How to Transplant Peas

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I know what you are probably thinking as soon as you read the title of this article. It was probably something like, “Tee, peas are supposed to be sowed directly into the garden, and do not do well when transplanted!”.

I know, I know.

I’ve said that myself to many people who have asked me about growing peas over the years. Even recently, someone asked me about transplanting peas on the Veggie Gardener Facebook Page, and I was pretty much totally against the practice.

And now I get to eat my words a bit. Here’s why:

I originally direct-sowed my pea seeds the day after St. Patricks Day, March 18th. Then two days after sowing we had some very cold temperatures with rain for almost a week.

I believe this weather caused the seeds to not germinate and eventually just rot. So, after waiting a couple weeks I re-sowed all the peas again.

Again, the temperatures dropped and we got a ton of rain. And yes, again I didn’t get any pea sprouts after waiting a couple weeks.

Completely frustrated and annoyed, I decided to start the pea seeds indoors, let them grow just a tiny bit under a grow light then transplant out in the garden.

I’m determined to have peas one way or the other!

Preparing the Pea Seeds

Whether you are sowing the pea seeds directly in the garden, or attempting to start them indoors it is a good idea to soak the seeds in water over night, or to pre-germinate them a couple days in advance.

This will help speed up the time it takes for the peas to germinate by a few days.

Once the seeds are soaked well, or pre-germinated, sow them in a sterile seed starting mix in peat pots or newspaper pots.

This is an important step.

You want to use either peat pots or some type of container that you can plant right in the garden.

You can also add an inoculant when sowing the seeds just like you would out in the garden. I’m not sure if this will work as well as doing it out in the vegetable garden, but it’s worth a shot.

How to Transplant Peas

As soon as the peas began sprouting put them under a grow light until each one has started poking out of the soil. Once all of the sprouts have popped up (or most of them) it is time to transplant them out in the garden.

If using the peat pot trays, cut the pea seedlings into individual pots.

Start the Peas in Peat or Newspaper Pots

Once out in the garden, create a small hole in each spot where you intend to transplant the peas. You want the hole to be just big enough for the peat pot so the top edge of the peat pot is about the same height as the soil level.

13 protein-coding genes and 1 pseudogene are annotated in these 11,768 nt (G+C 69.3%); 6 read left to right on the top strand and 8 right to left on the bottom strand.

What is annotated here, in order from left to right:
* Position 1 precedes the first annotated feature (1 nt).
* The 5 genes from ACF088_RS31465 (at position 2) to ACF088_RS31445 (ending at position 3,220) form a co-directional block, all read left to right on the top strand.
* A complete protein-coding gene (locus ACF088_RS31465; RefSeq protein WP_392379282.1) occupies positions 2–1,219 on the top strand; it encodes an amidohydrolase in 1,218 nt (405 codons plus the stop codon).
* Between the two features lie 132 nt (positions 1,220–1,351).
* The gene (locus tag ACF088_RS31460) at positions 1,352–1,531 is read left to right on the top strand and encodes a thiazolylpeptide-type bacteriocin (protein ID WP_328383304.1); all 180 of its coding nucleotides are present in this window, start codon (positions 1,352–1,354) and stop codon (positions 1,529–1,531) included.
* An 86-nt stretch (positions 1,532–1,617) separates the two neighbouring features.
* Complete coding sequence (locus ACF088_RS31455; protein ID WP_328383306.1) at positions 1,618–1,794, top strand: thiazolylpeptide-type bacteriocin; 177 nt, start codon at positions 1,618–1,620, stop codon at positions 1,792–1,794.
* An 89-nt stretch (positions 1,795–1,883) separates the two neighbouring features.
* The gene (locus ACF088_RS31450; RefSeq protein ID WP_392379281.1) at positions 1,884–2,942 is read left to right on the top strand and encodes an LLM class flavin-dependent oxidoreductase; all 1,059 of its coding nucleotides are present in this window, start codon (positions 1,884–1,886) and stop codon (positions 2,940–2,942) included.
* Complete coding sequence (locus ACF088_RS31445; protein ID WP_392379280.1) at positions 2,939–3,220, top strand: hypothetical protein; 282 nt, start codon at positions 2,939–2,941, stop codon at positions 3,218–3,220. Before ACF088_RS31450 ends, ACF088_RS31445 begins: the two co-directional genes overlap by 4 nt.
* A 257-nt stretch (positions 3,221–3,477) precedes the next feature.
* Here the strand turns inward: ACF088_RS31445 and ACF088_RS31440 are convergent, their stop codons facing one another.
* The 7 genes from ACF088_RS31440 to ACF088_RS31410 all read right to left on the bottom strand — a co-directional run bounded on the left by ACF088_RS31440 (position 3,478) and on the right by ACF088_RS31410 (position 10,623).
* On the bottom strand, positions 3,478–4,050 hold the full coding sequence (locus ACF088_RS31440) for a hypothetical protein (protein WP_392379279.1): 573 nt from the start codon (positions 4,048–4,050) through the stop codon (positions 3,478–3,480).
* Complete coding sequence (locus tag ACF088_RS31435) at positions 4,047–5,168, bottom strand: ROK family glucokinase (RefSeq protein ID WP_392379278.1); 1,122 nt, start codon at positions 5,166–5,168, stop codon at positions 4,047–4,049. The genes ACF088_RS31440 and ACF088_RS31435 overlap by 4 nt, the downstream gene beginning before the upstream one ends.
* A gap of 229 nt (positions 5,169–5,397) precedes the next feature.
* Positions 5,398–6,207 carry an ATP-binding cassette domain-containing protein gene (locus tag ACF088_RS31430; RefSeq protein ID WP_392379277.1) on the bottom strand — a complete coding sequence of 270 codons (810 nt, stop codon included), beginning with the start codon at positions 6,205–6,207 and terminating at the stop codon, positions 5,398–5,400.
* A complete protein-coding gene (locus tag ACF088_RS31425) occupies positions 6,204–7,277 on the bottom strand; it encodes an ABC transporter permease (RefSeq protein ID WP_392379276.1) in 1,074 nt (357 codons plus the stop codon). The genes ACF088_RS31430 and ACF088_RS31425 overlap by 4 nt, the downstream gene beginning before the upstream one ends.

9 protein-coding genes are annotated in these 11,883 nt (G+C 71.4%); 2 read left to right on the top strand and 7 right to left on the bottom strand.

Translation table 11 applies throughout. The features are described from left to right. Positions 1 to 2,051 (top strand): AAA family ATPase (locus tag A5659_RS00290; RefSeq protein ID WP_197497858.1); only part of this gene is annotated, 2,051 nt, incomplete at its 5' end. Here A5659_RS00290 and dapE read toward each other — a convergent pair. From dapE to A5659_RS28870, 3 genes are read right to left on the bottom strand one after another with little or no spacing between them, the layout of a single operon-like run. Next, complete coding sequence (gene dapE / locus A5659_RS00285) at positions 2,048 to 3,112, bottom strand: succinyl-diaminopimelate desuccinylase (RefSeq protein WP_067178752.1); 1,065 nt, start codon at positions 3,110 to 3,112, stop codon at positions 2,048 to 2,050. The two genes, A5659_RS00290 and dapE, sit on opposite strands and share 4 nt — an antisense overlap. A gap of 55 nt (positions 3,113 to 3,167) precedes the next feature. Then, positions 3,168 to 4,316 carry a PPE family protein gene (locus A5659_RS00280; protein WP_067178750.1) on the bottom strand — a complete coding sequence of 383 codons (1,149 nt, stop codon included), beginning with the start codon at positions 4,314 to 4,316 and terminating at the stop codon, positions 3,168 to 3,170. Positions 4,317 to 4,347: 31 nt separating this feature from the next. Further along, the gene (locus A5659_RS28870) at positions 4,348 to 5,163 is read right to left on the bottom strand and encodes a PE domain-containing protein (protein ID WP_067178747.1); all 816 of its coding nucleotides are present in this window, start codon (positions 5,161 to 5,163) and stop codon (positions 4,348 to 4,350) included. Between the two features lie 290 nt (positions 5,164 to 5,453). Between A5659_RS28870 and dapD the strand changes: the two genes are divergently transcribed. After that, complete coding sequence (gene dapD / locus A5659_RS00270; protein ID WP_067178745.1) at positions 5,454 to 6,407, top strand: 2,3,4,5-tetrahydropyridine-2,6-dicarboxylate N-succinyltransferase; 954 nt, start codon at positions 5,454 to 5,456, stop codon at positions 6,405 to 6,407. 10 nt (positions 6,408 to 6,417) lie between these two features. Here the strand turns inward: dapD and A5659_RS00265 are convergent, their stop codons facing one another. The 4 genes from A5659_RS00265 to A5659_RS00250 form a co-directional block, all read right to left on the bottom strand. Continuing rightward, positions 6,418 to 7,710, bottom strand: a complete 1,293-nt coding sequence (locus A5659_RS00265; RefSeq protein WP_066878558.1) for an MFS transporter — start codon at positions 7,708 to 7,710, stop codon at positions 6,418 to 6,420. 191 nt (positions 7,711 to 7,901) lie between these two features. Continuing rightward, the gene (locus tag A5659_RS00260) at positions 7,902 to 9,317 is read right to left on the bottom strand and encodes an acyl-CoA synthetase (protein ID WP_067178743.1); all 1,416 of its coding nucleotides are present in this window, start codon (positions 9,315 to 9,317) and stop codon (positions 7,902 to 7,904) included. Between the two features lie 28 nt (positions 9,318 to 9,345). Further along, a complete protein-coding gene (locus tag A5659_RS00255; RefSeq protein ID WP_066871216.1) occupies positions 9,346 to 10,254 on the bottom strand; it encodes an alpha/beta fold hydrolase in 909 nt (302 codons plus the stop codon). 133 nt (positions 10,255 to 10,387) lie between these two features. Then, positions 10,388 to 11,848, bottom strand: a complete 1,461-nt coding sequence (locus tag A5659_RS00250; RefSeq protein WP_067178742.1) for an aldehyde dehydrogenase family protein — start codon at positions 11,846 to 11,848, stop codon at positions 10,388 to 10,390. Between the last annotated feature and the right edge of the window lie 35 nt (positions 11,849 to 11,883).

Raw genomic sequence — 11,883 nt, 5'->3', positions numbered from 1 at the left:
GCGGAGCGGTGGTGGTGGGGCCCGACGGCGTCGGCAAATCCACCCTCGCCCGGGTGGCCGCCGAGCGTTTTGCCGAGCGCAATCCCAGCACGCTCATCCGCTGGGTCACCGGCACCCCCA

Don’t transplant them too deeply. It is better that the hole be a little shallow rather than too deep.

Create a Shallow Hole for the Peat PotTransplant the Peat Pot and All Into the Garden

Leave the pea seedling in the pot and transplant the pot and all into the garden. If the roots are hanging out of the bottom of the pot be very gentle with them and carefully place the pot in the hole to avoid any root damage.

This is why it is so important to start the seeds in a container that can be planted right in the garden. Peas do not like having their roots disturbed at all and transplanting it right in the pot helps to reduce the chances of disturbing them.

Once you have the pea seedlings at a depth that is not too deep, simply fill in the hole around the peat pot for each one.

Fill the Hole Around Each Pot Pot With Soil

Water the pea seedlings well after transplanting and each day after. You want the soil to stay consistently moist, but not soggy.

Have you ever tried transplanting pea seedlings? Please tell us about it!

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Comments

  1. Cherina McFadden says:

    I haven’t tried transplanting peas. My parents grew a garden for 30 years or more. I asked them if I should soak my pea seeds before sowing.My mom said that it is cold and wet enough in the spring around here that she has found they rot in the ground if you soak them before planting.

    • Hi Cherina – You make a very good point, and yes soaking the seeds prior to planting can depend on the current weather conditions. You are right, cold, damp weather will cause the seeds to rot. That’s what happened to my peas and why I had to resort to transplanting them.

  2. I had the same experience with my pea seeds so I started some in pots (not even peat or newspaper!) and transplanted them out about 3 weeks ago and they look great! I’m planning on doing that for sure next year also–I have more trouble with rotting seeds than with transplant shock. I had always heard that legumes should not be transplanted but I am now wondering if that is just garden lore..

  3. I know the common wisdom is to plant them directly in the ground, but I couldn’t see how I could do that and get a harvest out of them before putting in the summer crops. So I actually grew them for a month inside in a regular seedling flat and then moved them outside. They did great and didn’t seen to have many transplant problems. I’ve been eating peas for a couple of weeks now.

  4. Hi there,
    I have just transplanted peas as well as planted seeds directly out in another bed – southern hemisphere gardener
    The results are very interesting. The peaas sown directly are much more vigorous, being double the growth … but the peas transplanted about the same time, whilst being less vigorous, have flowered much earlier and have already set some pods. I will be interested to see if the transplanted pods grow to full maturity or the vines ever catch up with the plants sown directly.
    M

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